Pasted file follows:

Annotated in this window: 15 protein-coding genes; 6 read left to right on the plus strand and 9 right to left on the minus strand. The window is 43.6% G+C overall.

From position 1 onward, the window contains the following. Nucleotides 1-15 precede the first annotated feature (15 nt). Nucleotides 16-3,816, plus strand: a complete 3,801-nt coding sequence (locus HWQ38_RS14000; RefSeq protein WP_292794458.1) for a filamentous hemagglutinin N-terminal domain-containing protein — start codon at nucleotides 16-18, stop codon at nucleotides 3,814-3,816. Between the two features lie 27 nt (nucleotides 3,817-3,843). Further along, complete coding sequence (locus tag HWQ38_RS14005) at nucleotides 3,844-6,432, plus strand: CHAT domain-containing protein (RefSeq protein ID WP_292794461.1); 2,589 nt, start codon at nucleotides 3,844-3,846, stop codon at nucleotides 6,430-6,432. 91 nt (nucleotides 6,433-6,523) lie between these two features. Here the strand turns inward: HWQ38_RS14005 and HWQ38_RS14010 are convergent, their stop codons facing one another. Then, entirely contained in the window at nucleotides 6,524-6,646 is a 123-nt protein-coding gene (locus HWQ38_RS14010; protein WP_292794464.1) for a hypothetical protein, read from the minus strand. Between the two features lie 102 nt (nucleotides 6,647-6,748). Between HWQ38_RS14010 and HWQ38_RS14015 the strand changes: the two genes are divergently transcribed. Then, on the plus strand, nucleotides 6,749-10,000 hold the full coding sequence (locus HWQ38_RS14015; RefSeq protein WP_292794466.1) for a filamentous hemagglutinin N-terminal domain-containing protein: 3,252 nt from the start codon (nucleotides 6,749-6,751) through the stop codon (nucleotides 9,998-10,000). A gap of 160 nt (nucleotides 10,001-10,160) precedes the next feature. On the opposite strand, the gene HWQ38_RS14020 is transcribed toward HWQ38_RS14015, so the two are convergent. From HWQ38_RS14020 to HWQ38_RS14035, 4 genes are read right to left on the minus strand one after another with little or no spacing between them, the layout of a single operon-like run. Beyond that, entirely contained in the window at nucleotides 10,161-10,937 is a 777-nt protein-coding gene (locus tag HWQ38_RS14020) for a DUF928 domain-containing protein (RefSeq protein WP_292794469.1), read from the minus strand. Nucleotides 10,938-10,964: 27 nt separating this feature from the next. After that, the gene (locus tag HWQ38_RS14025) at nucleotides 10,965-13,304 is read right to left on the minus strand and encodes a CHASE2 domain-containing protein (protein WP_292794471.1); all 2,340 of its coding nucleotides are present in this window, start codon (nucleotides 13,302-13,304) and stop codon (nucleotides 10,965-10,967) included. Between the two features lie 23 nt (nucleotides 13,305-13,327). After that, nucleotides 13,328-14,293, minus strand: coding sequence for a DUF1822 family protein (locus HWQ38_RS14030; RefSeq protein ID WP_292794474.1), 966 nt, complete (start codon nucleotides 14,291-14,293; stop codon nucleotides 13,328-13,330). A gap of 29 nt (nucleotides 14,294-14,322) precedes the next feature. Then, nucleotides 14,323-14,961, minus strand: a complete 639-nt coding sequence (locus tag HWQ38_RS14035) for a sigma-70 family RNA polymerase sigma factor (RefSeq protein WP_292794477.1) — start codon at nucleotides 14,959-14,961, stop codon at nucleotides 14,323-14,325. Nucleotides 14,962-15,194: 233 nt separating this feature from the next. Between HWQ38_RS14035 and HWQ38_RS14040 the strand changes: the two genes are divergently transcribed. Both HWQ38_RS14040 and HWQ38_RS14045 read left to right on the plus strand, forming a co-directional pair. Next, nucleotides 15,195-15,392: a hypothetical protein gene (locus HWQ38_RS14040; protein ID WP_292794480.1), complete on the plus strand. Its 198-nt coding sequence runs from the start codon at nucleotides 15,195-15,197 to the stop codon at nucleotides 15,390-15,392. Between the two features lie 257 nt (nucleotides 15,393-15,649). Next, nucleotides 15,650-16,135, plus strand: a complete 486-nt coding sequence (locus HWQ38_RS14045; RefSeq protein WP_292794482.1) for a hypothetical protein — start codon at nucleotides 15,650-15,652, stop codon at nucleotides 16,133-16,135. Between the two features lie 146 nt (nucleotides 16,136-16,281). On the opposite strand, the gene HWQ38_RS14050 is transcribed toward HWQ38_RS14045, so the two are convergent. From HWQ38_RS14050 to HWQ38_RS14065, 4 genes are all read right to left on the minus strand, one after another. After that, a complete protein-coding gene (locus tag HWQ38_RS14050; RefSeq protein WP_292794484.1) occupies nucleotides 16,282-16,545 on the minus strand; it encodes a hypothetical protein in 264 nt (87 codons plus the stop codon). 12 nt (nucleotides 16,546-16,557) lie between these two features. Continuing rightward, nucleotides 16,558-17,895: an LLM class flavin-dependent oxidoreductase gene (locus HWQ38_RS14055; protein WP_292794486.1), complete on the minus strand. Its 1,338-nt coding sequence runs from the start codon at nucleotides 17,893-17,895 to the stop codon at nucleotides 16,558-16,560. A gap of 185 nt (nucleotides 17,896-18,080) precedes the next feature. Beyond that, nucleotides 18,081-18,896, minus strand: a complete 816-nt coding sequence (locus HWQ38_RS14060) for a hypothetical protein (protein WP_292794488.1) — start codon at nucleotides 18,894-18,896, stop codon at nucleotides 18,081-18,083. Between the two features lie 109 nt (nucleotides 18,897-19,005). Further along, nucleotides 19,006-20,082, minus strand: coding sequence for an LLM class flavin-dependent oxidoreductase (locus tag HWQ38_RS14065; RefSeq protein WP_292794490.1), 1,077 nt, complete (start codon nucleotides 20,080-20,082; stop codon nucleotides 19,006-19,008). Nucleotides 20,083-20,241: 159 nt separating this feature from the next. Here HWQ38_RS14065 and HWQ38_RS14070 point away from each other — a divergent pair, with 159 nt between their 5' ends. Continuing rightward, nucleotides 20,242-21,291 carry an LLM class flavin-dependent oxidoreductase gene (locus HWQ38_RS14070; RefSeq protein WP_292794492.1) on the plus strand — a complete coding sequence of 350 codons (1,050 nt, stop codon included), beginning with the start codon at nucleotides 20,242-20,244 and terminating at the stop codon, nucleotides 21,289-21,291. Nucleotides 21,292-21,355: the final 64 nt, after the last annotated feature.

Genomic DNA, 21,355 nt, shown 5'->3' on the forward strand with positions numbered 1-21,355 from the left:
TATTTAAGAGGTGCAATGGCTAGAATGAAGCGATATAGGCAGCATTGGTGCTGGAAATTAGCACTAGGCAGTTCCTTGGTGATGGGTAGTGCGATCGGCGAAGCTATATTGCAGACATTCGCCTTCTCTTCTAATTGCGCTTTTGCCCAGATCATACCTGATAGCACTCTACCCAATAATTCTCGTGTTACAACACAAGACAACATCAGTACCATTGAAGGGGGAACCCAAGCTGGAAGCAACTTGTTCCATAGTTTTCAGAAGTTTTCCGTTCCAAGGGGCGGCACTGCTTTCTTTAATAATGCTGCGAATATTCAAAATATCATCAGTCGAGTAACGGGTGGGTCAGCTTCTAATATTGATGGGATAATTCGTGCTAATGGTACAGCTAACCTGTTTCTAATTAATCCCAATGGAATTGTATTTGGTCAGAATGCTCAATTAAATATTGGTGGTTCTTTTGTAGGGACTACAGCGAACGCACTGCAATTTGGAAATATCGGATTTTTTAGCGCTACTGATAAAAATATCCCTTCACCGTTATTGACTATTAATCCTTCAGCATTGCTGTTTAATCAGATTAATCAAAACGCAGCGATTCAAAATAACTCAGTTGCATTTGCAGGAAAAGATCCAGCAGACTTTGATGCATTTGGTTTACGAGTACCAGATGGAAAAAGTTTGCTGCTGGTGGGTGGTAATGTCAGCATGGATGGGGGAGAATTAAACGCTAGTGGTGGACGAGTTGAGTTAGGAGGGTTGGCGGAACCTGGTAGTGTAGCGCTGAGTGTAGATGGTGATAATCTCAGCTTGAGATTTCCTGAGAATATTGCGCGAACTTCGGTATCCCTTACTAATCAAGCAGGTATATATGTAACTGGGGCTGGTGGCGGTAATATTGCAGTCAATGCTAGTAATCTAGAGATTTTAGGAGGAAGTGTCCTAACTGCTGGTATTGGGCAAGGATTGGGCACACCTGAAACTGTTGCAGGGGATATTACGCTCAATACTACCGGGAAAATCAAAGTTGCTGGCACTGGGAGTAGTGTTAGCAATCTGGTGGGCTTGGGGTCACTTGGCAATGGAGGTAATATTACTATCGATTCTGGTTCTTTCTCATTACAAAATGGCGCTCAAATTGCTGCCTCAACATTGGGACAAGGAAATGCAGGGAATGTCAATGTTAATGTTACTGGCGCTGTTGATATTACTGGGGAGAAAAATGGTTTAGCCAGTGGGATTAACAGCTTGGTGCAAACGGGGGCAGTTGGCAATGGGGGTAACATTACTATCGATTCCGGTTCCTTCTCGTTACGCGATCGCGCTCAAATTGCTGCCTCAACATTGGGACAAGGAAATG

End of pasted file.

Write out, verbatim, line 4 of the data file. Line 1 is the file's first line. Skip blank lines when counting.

TATTTAAGAGGTGCAATGGCTAGAATGAAGCGATATAGGCAGCATTGGTGCTGGAAATTAGCACTAGGCAGTTCCTTGGTGATGGGTAGTGCGATCGGCGAAGCTATATTGCAGACATTCGCCTTCTCTTCTAATTGCGCTTTTGCCCAGATCATACCTGATAGCACTCTACCCAATAATTCTCGTGTTACAACACAAGACAACATCAGTACCATTGAAGGGGGAACCCAAGCTGGAAGCAACTTGTTCCATAGTTTTCAGAAGTTTTCCGTTCCAAGGGGCGGCACTGCTTTCTTTAATAATGCTGCGAATATTCAAAATATCATCAGTCGAGTAACGGGTGGGTCAGCTTCTAATATTGATGGGATAATTCGTGCTAATGGTACAGCTAACCTGTTTCTAATTAATCCCAATGGAATTGTATTTGGTCAGAATGCTCAATTAAATATTGGTGGTTCTTTTGTAGGGACTACAGCGAACGCACTGCAATTTGGAAATATCGGATTTTTTAGCGCTACTGATAAAAATATCCCTTCACCGTTATTGACTATTAATCCTTCAGCATTGCTGTTTAATCAGATTAATCAAAACGCAGCGATTCAAAATAACTCAGTTGCATTTGCAGGAAAAGATCCAGCAGACTTTGATGCATTTGGTTTACGAGTACCAGATGGAAAAAGTTTGCTGCTGGTGGGTGGTAATGTCAGCATGGATGGGGGAGAATTAAACGCTAGTGGTGGACGAGTTGAGTTAGGAGGGTTGGCGGAACCTGGTAGTGTAGCGCTGAGTGTAGATGGTGATAATCTCAGCTTGAGATTTCCTGAGAATATTGCGCGAACTTCGGTATCCCTTACTAATCAAGCAGGTATATATGTAACTGGGGCTGGTGGCGGTAATATTGCAGTCAATGCTAGTAATCTAGAGATTTTAGGAGGAAGTGTCCTAACTGCTGGTATTGGGCAAGGATTGGGCACACCTGAAACTGTTGCAGGGGATATTACGCTCAATACTACCGGGAAAATCAAAGTTGCTGGCACTGGGAGTAGTGTTAGCAATCTGGTGGGCTTGGGGTCACTTGGCAATGGAGGTAATATTACTATCGATTCTGGTTCTTTCTCATTACAAAATGGCGCTCAAATTGCTGCCTCAACATTGGGACAAGGAAATGCAGGGAATGTCAATGTTAATGTTACTGGCGCTGTTGATATTACTGGGGAGAAAAATGGTTTAGCCAGTGGGATTAACAGCTTGGTGCAAACGGGGGCAGTTGGCAATGGGGGTAACATTACTATCGATTCCGGTTCCTTCTCGTTACGCGATCGCGCTCAAATTGCTGCCTCAACATTGGGACAAGGAAATG